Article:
In a world of scammers, fraudsters and bad actors, there are two immutable rules thoroughly entrenched in the consciousness of IT professionals trying to stop them. Rule 1: If there is something to monetize, cybercriminals will find it. Rule 2: If you have a loophole or weak control on your website, cybercriminals will find it.
The well-regarded Brian Krebs, in a recent post referenced the use of multi-factor authentication as a solution to prevent consumer fraud, in this case on Amazon.com.
As described by Krebs, this "multi" or two-factor authentication requires any criminal fortunate enough to come up with a stolen account user name and password to have a 'second' factor - such as a cell phone number - to have carte blanche on Amazon's site.
In this case, however, with multi-factor authentication turned on, Amazon "remembers" each user and each user's device. Anyone trying to use any credentials tethered to that account will have the site automatically prompt for the correct code from that second stored 'factor' (such as mobile device phone number, text/SMS message and so on). Without being able to successfully complete that 'circuit' (e.g. authenticate on two factors), Amazon won't let the faux user load up a shopping cart.
Web behavior analytics is another layer being used more pervasively by merchants and other e-commerce providers to detect fraud. Behavioral analytics solutions parse user behavior, looking for suspicious behavior patterns outside what is typical for a majority of visitors to the website. For example, how they navigate the site from page to page - does it comport to other "normal" user sessions around the same time? Are the user's page transitions, click-times and frequency of clicks by page outside what's normally observed? By isolating variances, web behavior analytics can interpret and project them to demonstrate that some level of fraud may be occurring.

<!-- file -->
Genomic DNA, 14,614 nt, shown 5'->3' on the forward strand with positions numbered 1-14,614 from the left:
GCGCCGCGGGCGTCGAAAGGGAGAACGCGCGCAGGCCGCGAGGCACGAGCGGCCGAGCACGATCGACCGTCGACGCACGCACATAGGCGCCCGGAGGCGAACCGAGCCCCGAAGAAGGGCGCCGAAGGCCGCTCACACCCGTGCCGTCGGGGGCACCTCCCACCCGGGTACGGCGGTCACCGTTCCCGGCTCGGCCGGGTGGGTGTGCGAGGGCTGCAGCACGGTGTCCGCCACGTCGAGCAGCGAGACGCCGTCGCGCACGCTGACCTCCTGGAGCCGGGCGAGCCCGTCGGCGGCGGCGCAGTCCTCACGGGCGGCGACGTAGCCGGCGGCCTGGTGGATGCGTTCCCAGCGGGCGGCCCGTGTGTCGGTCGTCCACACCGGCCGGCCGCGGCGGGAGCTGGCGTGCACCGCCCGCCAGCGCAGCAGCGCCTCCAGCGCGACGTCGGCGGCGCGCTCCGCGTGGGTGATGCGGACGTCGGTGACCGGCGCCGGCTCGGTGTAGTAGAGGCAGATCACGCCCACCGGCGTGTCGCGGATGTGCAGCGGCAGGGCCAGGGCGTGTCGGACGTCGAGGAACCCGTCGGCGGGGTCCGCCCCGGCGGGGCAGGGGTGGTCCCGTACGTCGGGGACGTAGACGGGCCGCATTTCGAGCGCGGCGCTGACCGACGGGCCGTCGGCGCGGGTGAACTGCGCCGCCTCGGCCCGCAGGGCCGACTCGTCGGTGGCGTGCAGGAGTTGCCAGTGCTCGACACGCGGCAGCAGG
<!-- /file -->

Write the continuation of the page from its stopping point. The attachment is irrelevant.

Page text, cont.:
One recent post contends that behavioral analytics can not only identify anomalies at the transaction level - the same IP address simultaneously opening hundreds of accounts within minutes of each other - but also when it comes to individual card-not-present (CNP) transactions. For example, think of an individual purchasing multiple one-way trip tickets in a single transaction. While this could be perceived as something anomalous, on its own it might not raise any red flags. However, if instead that individual navigated almost immediately to the shopping cart for check out, but without page views based on different departure dates, times and airlines, well, that type of behavior almost always demands further scrutiny.
What follows are a sample of simple rules a behavioral analytics solution could use to identify potential threats:
- Suspect activity following an email change, especially when the change was done in a very quick, deliberate fashion. In other words, they've likely done this before.
- Email updates to multiple accounts from the same IP address.
- Account credential checking. At some point an IP will check multiple login credentials after stealing password information from other sites (as more often than not, most customers are prone to recycling the same passwords across multiple sites)
- Multiple IPs accessing the same account, especially from disparate geo-locations
In general, multi-factor authentication as well as behavioral analytics represent only pieces of the entire fraud prevention puzzle for today's IT security focused professionals. In fact, only when you thoroughly understand the user experience on your site, calibrate to its threat horizon, and have threaded to multiple access points, can you even hope to keep the the bad guys from taking advantage of them - or you.
Category: RSA Fundamentals
Keywords: Authentication, Consumer Security, Cybercrime, Cybercrime and Fraud, Web Behavior Analytics